Cardboard Piano was developed during a residency at the Eugene O’Neill Theater Center’s National Playwrights Conference in 2015.
by Martyna Majok, Meg Miroshnik, Jiehae Park, and Jen Silverman
directed by Marti Lyons
performed by the 2015-2016 Acting Apprentice Company
commissioned by Actors Theatre of Louisville
March 25 – April 10, 2016
in the Bingham Theatre
What haunts us? What traces will we in turn leave behind? Writing for this season’s Acting Apprentice Company, four imaginative playwrights use Kentucky’s rich ghost lore as the springboard for a wide-ranging exploration of the supernatural and uncanny, and what our stories about ghosts—chilling, poignant, or unexpectedly funny—reveal about us.
Martyna Majok’s plays have been presented at Actors Theatre of Louisville, Rattlestick Playwrights Theater/Women’s Project Theater, Ensemble Studio Theatre, Steppenwolf Theatre Company, The John F. Kennedy Center for the Performing Arts, and Round House Theatre, among others. Awards include the David Calicchio Emerging American Playwright Prize, New York Theatre Workshop’s 2050 Fellowship, Global Age Project Prize, Jane Chambers Student Feminist Playwriting Prize, and the National New Play Network/Smith Prize for Political Playwriting. Majok has received commissions from Marin Theatre Company, Manhattan Theatre Club, The New Yorker website, and The Foundry Theatre. Majok has a B.A. from the University of Chicago and an M.F.A. from the Yale School of Drama. She is currently a playwriting fellow at The Juilliard School and an alumna of Ensemble Studio Theatre’s Youngblood. Majok is a member of Women’s Project Lab, The Dramatists Guild, Ars Nova’s Uncharted, and New York Theatre Workshop’s Usual Suspects. She is the 2015-2016 PoNY Fellow at the Lark Play Development Center.
Meg Miroshnik’ s plays include The Fairytale Lives of Russian Girls, The Droll, The Tall Girls, Lady Tattoo, and an adaptation of the libretto for Shostakovich’s Moscow, Cheryomushki. Her work has been produced and developed by Yale Repertory Theatre, Alliance Theatre, La Jolla Playhouse, O’Neill National Playwrights Conference, Cleveland Play House, Actors Theatre of Louisville, Center Theatre Group, South Coast Repertory, McCarter Theatre Center, the Kennedy Center, Lincoln Center Directors Lab, Lark Play Development Center, Chicago Opera Theater, Washington Ensemble Theatre, and others. Awards: Whiting Award, Susan Smith Blackburn finalist, Alliance/Kendeda Graduate Playwriting Award. Commissions: South Coast Repertory, Steppenwolf, and Yale Repertory. She is a Core Writer at the Playwrights’ Center. Miroshnik holds an M.F.A. from the Yale School of Drama, where she studied under Paula Vogel. She grew up in Minneapolis and currently lives in Los Angeles, where she is a founding member of The Kilroys.
Jiehae Park’s playwriting credits include Peerless (Yale Repertory, world premiere; Cherry Lane Mentor Project, workshop production). Awards: Princess Grace, Leah Ryan Award. Development: Playwrights Horizons (currently commissioned), Soho Rep.’s Writer/Director Lab, Berkeley Repertory’s Ground Floor, The Public Theater’s 2015 Emerging Writers Group, New York Theatre Workshop, Dramatists Guild Fellowship, Ojai Playwrights Conference, Bay Area Playwrights Festival, 52nd Street Project, 24 Hour Plays on Broadway, and the Ma-Yi Writers Lab. Residencies include MacDowell, Yaddo, Hedgebrook, and the McCarter Theatre’s Sallie B. Goodman Artists’ Retreat. As a performer, Park’s credits include La Jolla Playhouse, Studio Theatre, REDCAT, A Collection of Shiny Objects, Tiny Little Band, and Ripe Time/The Play Company (upcoming, February 2016). Park holds a B.A. from Amherst College and an M.F.A. from the University of California, San Diego.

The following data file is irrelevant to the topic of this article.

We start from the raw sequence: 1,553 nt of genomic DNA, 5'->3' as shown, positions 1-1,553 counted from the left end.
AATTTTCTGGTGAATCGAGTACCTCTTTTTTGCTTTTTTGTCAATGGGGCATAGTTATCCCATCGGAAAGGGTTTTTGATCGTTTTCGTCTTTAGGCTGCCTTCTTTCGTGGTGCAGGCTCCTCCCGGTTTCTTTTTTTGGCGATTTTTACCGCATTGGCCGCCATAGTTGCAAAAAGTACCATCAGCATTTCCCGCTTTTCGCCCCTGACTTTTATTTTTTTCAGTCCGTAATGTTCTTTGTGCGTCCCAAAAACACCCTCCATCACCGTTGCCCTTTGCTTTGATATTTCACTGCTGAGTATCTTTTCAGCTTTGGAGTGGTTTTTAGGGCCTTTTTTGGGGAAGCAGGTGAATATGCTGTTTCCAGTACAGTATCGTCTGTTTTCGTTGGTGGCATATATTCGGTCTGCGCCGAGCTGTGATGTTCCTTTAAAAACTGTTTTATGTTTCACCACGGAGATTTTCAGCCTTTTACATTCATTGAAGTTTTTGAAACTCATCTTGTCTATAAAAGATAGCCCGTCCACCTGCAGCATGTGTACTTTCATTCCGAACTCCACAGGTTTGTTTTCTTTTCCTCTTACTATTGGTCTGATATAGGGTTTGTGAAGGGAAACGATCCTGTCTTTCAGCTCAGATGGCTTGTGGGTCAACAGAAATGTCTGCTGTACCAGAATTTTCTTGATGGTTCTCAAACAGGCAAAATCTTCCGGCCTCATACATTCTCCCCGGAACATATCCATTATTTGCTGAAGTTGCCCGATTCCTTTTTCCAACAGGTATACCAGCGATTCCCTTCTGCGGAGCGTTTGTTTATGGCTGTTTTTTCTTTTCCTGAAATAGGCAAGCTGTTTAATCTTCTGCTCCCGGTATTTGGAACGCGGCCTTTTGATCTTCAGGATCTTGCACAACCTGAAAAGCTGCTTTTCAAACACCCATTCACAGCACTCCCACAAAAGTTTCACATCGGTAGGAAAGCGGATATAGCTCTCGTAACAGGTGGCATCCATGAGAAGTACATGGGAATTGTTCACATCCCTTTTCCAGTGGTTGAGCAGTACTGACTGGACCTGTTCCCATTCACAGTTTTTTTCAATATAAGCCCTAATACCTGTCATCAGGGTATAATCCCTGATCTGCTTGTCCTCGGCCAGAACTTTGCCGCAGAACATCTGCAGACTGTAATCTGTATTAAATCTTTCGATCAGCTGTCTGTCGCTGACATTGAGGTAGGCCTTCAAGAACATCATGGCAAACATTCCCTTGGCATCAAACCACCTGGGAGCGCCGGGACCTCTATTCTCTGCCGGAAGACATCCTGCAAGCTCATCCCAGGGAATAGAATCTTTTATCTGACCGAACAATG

Jen Silverman is a New York-based playwright. At Actors Theatre of Louisville, she premiered The Roommate (2015 Humana Festival). Other plays include The Moors (Yale Repertory Theatre), Crane Story (Off-Broadway, The Playwrights Realm), and Phoebe in Winter, produced Off-Broadway by The Playwrights Realm and Off-Off Broadway by Clubbed Thumb. She is a member of New Dramatists, and has developed work at the O’Neill, PlayPenn, SPACE on Ryder Farm, Williamstown Theatre Festival, New York Theatre Workshop, Portland Center Stage, The New Harmony Project, and the Royal Court in London, among other places. The Hunters was selected for the Cherry Lane Mentor Project (mentor: Lynn Nottage), and Still won the Yale Drama Series Award. She is the recipient of the 2015 Helen Merrill Fund Award as an emerging playwright. Silverman attended Brown University, the Iowa Playwrights Workshop and Juilliard. jensilverman.com
The Humana Festival of New American Plays
The Humana Festival is an internationally acclaimed event that has introduced nearly 450 plays into the American and international theatre’s general repertoire, including three Pulitzer Prize winners—The Gin Game by D. L. Coburn, Crimes of the Heart by Beth Henley, and Dinner with Friends by Donald Margulies—as well as Marsha Norman’s Getting Out, John Pielmeier’s Agnes of God, Charles Mee’s Big Love and The Glory of the World, Naomi Iizuka’s Polaroid Stories and At the Vanishing Point, Jane Martin’s Anton in Show Business, Rinne Groff’s The Ruby Sunrise, Theresa Rebeck’s The Scene, Gina Gionfriddo’sAfter Ashley and Becky Shaw, UNIVERSES’ Ameriville, Rude Mechs’ The Method Gun, Jordan Harrison’s Maple and Vine, Will Eno’s Gnit, Branden Jacobs-Jenkins’ Appropriate, and Lucas Hnath’s Death Tax and The Christians. More than 380 Humana Festival plays have been published in anthologies and individual acting editions, making Actors Theatre a visible and vital force in the development of new plays.